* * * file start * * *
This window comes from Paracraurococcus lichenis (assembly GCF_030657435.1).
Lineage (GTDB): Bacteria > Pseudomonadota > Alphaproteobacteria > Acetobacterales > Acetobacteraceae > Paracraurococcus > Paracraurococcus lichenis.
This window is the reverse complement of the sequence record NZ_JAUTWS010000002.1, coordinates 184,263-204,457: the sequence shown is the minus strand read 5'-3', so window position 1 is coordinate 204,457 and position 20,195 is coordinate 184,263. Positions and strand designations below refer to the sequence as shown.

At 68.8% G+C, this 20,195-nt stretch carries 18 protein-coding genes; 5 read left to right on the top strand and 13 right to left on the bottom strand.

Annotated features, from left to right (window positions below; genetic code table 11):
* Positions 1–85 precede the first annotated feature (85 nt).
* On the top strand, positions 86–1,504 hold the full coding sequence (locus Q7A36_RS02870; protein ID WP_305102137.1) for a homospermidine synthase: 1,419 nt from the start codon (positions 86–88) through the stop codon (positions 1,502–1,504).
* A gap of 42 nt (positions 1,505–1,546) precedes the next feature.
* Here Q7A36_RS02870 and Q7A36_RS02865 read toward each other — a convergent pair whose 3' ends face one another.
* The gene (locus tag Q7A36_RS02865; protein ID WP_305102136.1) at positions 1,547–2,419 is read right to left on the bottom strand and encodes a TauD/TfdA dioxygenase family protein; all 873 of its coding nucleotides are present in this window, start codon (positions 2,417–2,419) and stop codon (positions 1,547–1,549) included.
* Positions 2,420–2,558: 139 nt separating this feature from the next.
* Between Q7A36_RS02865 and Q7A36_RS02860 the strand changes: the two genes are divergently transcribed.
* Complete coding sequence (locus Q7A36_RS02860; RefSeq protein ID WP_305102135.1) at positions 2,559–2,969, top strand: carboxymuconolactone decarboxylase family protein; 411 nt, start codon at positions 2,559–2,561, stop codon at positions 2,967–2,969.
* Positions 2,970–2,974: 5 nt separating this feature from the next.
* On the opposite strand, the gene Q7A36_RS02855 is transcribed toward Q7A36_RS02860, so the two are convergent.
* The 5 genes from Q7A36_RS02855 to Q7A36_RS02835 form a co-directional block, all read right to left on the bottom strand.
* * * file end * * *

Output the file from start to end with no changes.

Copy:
This window comes from Paracraurococcus lichenis (assembly GCF_030657435.1).
Lineage (GTDB): Bacteria > Pseudomonadota > Alphaproteobacteria > Acetobacterales > Acetobacteraceae > Paracraurococcus > Paracraurococcus lichenis.
This window is the reverse complement of the sequence record NZ_JAUTWS010000002.1, coordinates 184,263-204,457: the sequence shown is the minus strand read 5'-3', so window position 1 is coordinate 204,457 and position 20,195 is coordinate 184,263. Positions and strand designations below refer to the sequence as shown.

At 68.8% G+C, this 20,195-nt stretch carries 18 protein-coding genes; 5 read left to right on the top strand and 13 right to left on the bottom strand.

Annotated features, from left to right (window positions below; genetic code table 11):
* Positions 1–85 precede the first annotated feature (85 nt).
* On the top strand, positions 86–1,504 hold the full coding sequence (locus Q7A36_RS02870; protein ID WP_305102137.1) for a homospermidine synthase: 1,419 nt from the start codon (positions 86–88) through the stop codon (positions 1,502–1,504).
* A gap of 42 nt (positions 1,505–1,546) precedes the next feature.
* Here Q7A36_RS02870 and Q7A36_RS02865 read toward each other — a convergent pair whose 3' ends face one another.
* The gene (locus tag Q7A36_RS02865; protein ID WP_305102136.1) at positions 1,547–2,419 is read right to left on the bottom strand and encodes a TauD/TfdA dioxygenase family protein; all 873 of its coding nucleotides are present in this window, start codon (positions 2,417–2,419) and stop codon (positions 1,547–1,549) included.
* Positions 2,420–2,558: 139 nt separating this feature from the next.
* Between Q7A36_RS02865 and Q7A36_RS02860 the strand changes: the two genes are divergently transcribed.
* Complete coding sequence (locus Q7A36_RS02860; RefSeq protein ID WP_305102135.1) at positions 2,559–2,969, top strand: carboxymuconolactone decarboxylase family protein; 411 nt, start codon at positions 2,559–2,561, stop codon at positions 2,967–2,969.
* Positions 2,970–2,974: 5 nt separating this feature from the next.
* On the opposite strand, the gene Q7A36_RS02855 is transcribed toward Q7A36_RS02860, so the two are convergent.
* The 5 genes from Q7A36_RS02855 to Q7A36_RS02835 form a co-directional block, all read right to left on the bottom strand.